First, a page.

Kim: Exactly. I mean, people get fired for simply dropping a body. And you go into those Uptown homes, and they have insane narrow stairwells. I’ve been in situations where you literally have to stand the body up and shimmy them down the stairs cause they just won’t turn corners. You get very intimate with deceased people. I’ve crawled in beds with dead people. I have seen naked dead people.

Rumpus: What was your first removal experience like?

Kim: In order to be accepted into this program, you have to work forty hours in a funeral home, so I did my forty hours at a place on North Claiborne—Professional Funeral Services—right between Manchu’s and the Cajun Seafood. The first day I started, they were just like, “You’re going on this removal,” and the last dead person I had seen was my grandfather when I was eight years old, and so I was like, “Alright. cool, I’m ready for this.” I knew what to expect, but I did not expect my reaction. It was in a hospice, in the upper portion of a hospital, and I just walked in with the person who was training me, and she expected me to grab the legs and do this, and I was like “Oh my god. This person is not breathing. This person is dead.” I started to get really overwhelmed with emotion—not sadness or depression—it was just—I didn’t know how to process this person that I don’t know is dead, and now I have to touch them and move them and deal with the family members. It was an intense experience.

She was like, “What are you doing? Grab the ankles,” and we heaved the body onto the cot and rolled him out of there. I had not anticipated that that was how I was going to feel. It’s like, yeah, I’m prepared for dealing with death; I deal with dead animals all the time. But it’s totally different when it looks like you.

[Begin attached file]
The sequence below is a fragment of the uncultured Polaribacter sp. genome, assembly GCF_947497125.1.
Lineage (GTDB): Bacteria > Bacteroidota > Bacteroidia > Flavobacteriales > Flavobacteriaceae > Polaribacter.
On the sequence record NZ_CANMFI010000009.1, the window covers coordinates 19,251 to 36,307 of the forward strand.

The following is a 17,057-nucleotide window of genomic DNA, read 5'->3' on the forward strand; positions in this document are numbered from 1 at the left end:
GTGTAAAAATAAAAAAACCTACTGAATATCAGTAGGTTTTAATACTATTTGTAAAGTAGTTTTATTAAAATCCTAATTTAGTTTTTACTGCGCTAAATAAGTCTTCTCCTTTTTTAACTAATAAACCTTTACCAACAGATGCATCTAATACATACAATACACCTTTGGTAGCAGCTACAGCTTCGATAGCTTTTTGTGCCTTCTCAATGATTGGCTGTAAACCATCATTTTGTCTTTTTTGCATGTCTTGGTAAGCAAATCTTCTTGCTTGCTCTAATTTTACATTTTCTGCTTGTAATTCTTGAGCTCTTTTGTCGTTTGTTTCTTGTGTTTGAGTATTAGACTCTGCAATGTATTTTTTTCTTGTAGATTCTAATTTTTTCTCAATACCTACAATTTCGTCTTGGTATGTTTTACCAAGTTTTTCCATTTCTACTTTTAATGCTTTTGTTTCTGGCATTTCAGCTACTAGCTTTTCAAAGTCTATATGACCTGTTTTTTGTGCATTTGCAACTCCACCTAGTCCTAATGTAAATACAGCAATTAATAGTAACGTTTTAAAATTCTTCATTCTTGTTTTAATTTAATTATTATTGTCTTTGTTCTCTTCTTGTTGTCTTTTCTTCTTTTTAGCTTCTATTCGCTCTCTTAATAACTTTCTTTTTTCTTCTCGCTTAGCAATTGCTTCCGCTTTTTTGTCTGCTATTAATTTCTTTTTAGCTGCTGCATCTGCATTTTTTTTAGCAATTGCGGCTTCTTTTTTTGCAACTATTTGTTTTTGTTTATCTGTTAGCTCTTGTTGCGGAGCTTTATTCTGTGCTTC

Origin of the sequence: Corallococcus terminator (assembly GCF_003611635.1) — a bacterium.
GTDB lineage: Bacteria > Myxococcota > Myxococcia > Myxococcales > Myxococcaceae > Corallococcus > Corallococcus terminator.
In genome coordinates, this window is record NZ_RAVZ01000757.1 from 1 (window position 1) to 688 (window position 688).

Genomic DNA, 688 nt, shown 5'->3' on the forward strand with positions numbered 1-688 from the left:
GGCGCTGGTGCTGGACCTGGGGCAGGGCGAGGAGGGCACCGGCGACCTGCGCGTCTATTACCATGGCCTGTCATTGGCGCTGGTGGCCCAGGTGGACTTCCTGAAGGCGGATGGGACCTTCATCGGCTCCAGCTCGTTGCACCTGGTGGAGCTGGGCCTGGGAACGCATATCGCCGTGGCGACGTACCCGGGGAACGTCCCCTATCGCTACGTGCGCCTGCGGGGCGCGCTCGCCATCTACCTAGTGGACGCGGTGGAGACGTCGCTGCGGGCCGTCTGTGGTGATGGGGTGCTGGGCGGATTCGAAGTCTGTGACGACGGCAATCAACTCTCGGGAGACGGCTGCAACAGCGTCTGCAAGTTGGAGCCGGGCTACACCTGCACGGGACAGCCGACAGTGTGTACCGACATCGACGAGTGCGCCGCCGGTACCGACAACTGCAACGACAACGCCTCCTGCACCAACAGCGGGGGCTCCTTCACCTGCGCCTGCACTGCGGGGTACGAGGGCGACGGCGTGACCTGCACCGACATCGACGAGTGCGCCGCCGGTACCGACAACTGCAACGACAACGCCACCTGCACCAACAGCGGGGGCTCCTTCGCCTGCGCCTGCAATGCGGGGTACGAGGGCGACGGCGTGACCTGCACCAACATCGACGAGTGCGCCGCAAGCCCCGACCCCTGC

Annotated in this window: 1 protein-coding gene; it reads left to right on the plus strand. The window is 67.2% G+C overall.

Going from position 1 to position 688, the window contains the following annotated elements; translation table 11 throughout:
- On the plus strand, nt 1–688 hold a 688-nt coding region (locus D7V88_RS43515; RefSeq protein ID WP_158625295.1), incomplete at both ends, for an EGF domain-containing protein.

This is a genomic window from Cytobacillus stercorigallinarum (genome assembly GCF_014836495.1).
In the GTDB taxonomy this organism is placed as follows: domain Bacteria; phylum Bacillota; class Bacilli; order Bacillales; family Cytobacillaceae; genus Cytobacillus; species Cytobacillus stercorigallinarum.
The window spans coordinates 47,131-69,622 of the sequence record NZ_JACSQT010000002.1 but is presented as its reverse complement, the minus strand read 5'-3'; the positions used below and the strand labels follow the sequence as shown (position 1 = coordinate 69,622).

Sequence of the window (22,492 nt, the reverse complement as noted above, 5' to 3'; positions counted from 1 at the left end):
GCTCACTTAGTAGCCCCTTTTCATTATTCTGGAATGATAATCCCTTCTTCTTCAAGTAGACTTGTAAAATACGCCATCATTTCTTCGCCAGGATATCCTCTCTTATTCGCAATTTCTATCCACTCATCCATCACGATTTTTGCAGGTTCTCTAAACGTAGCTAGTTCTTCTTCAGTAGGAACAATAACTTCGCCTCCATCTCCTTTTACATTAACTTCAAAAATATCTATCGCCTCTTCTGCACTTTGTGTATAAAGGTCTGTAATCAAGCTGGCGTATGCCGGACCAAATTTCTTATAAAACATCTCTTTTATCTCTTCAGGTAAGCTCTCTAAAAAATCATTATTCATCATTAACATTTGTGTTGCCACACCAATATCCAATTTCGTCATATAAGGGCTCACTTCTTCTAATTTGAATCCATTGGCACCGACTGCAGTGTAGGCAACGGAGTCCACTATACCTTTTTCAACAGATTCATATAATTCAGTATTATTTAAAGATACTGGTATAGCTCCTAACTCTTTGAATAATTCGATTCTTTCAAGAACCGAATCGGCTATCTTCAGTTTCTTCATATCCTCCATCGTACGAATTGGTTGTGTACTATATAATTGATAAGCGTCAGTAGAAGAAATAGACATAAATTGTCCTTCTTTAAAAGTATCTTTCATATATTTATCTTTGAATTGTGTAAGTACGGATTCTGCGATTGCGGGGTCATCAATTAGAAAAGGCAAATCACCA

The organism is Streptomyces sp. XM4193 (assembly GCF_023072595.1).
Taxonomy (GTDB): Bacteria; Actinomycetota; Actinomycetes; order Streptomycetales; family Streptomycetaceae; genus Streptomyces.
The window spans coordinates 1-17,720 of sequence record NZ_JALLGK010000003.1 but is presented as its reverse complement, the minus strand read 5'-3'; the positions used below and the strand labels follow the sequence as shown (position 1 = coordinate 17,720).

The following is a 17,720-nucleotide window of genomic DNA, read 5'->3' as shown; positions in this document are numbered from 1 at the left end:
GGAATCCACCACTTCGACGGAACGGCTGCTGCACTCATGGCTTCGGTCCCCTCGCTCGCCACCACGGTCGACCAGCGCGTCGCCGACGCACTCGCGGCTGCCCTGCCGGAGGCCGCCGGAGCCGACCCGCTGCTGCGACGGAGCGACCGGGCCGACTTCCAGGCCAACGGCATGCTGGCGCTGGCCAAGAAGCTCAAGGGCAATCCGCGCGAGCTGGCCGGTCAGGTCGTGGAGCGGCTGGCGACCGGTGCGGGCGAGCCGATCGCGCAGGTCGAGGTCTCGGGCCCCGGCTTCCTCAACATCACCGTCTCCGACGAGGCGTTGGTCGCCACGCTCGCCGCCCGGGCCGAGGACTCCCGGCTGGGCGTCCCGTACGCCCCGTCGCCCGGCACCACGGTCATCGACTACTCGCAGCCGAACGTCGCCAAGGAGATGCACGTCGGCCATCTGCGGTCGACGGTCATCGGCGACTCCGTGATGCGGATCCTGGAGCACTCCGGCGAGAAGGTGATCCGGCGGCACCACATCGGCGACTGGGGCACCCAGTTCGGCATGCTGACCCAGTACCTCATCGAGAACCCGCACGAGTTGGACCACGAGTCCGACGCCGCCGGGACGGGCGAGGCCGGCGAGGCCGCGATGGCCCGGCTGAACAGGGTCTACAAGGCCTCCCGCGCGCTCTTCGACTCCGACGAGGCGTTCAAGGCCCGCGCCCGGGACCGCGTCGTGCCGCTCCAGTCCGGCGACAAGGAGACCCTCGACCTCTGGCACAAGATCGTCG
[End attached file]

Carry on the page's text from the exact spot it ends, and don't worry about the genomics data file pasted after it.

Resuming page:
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Rumpus: How did you get this job at the funeral home?

Kim: It’s kind of difficult to get your foot in the door, mainly because [the funeral industry is] full of good-old boys who do not want to hire a young Asian female, or they have family members who they’re already willing to give jobs to, regardless of experience, so you’ll get a lot of, “Can you even lift a dead body, sweetie?,” really patronizing things, and you have to let it roll off your back and prove yourself, which kinda sucks, but that’s the name of the game.

I had called that funeral home on North Claiborne four times with no response, and so finally I just went in and was like, “I’ve been calling all the time last week just to meet someone because I’m trying to give you free work. You want someone to work for free.” After the forty hours, I stayed on for—in total, I was there for eight months volunteering, hoping that maybe I would get hired—but I was never offered a job, so I quit and went to work at a corporate funeral home.

Rumpus: How would you describe the type of people who work in the funeral industry?

Kim: I think this industry in general attracts a very specific type of person. Most of the people who go into this profession are really compassionate people, and they start off wanting to help people and be there during a really crazy time in people’s lives. For me, that’s what was interesting about the job. As a removal staff person, I’m getting a phone call at three in the morning. Sometimes I have to drive [all the way] out to Covington and interact with these people who are emotionally wrecked—at three in the morning—so you’re seeing them in their pajamas bawling over their loved one. That type of energy really attracts a certain type of person. I mean, I’ve met people who are emotionally unstable who work this job but only because they love the emotion of the job. But you don’t want someone who’s emotionally messed up to deal with you in this really emotional time of your life.

Once you’ve been working in this industry a long time, the alcoholism rate is really high and so is the suicide rate. This job really takes a toll on you if you’re not emotionally strong willed and capable and competent. It can really mess you up. I think a lot of people are capable, but then they see [an autopsy] and they’re like, I can’t do this. When I worked on my first autopsy, the embalmer was like, “Are you okay? Do you feel sick? You gotta let me know if you’re not starting to feel good because we don’t want you passing out in the middle of the embalming room.” I was like, “Yeah, this is just totally crazy. I feel physically fine, but emotionally, this is nuts to absorb what is happening.”

Rumpus: Do they teach you self-care techniques in school?